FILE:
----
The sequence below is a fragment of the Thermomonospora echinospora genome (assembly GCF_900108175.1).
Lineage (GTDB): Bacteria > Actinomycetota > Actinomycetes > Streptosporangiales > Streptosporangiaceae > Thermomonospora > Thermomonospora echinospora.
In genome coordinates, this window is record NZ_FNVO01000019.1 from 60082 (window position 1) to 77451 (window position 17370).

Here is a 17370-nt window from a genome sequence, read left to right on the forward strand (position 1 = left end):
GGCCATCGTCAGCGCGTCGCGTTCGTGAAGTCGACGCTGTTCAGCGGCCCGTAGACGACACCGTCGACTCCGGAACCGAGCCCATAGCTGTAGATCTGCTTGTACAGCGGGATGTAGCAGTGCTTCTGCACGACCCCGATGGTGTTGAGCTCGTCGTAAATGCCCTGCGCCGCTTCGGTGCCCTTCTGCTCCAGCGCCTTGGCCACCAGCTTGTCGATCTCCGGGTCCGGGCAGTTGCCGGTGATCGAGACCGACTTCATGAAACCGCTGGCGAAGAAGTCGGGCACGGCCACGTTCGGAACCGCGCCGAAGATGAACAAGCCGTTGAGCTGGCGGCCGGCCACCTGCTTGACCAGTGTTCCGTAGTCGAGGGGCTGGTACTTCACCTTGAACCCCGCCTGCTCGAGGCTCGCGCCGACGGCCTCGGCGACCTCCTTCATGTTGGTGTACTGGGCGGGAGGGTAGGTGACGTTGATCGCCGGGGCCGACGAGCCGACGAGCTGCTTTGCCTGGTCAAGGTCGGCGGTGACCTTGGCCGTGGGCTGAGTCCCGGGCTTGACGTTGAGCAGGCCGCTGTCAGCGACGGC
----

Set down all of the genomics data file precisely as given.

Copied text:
The sequence below is a fragment of the Thermomonospora echinospora genome (assembly GCF_900108175.1).
Lineage (GTDB): Bacteria > Actinomycetota > Actinomycetes > Streptosporangiales > Streptosporangiaceae > Thermomonospora > Thermomonospora echinospora.
In genome coordinates, this window is record NZ_FNVO01000019.1 from 60082 (window position 1) to 77451 (window position 17370).

Here is a 17370-nt window from a genome sequence, read left to right on the forward strand (position 1 = left end):
GGCCATCGTCAGCGCGTCGCGTTCGTGAAGTCGACGCTGTTCAGCGGCCCGTAGACGACACCGTCGACTCCGGAACCGAGCCCATAGCTGTAGATCTGCTTGTACAGCGGGATGTAGCAGTGCTTCTGCACGACCCCGATGGTGTTGAGCTCGTCGTAAATGCCCTGCGCCGCTTCGGTGCCCTTCTGCTCCAGCGCCTTGGCCACCAGCTTGTCGATCTCCGGGTCCGGGCAGTTGCCGGTGATCGAGACCGACTTCATGAAACCGCTGGCGAAGAAGTCGGGCACGGCCACGTTCGGAACCGCGCCGAAGATGAACAAGCCGTTGAGCTGGCGGCCGGCCACCTGCTTGACCAGTGTTCCGTAGTCGAGGGGCTGGTACTTCACCTTGAACCCCGCCTGCTCGAGGCTCGCGCCGACGGCCTCGGCGACCTCCTTCATGTTGGTGTACTGGGCGGGAGGGTAGGTGACGTTGATCGCCGGGGCCGACGAGCCGACGAGCTGCTTTGCCTGGTCAAGGTCGGCGGTGACCTTGGCCGTGGGCTGAGTCCCGGGCTTGACGTTGAGCAGGCCGCTGTCAGCGACGGC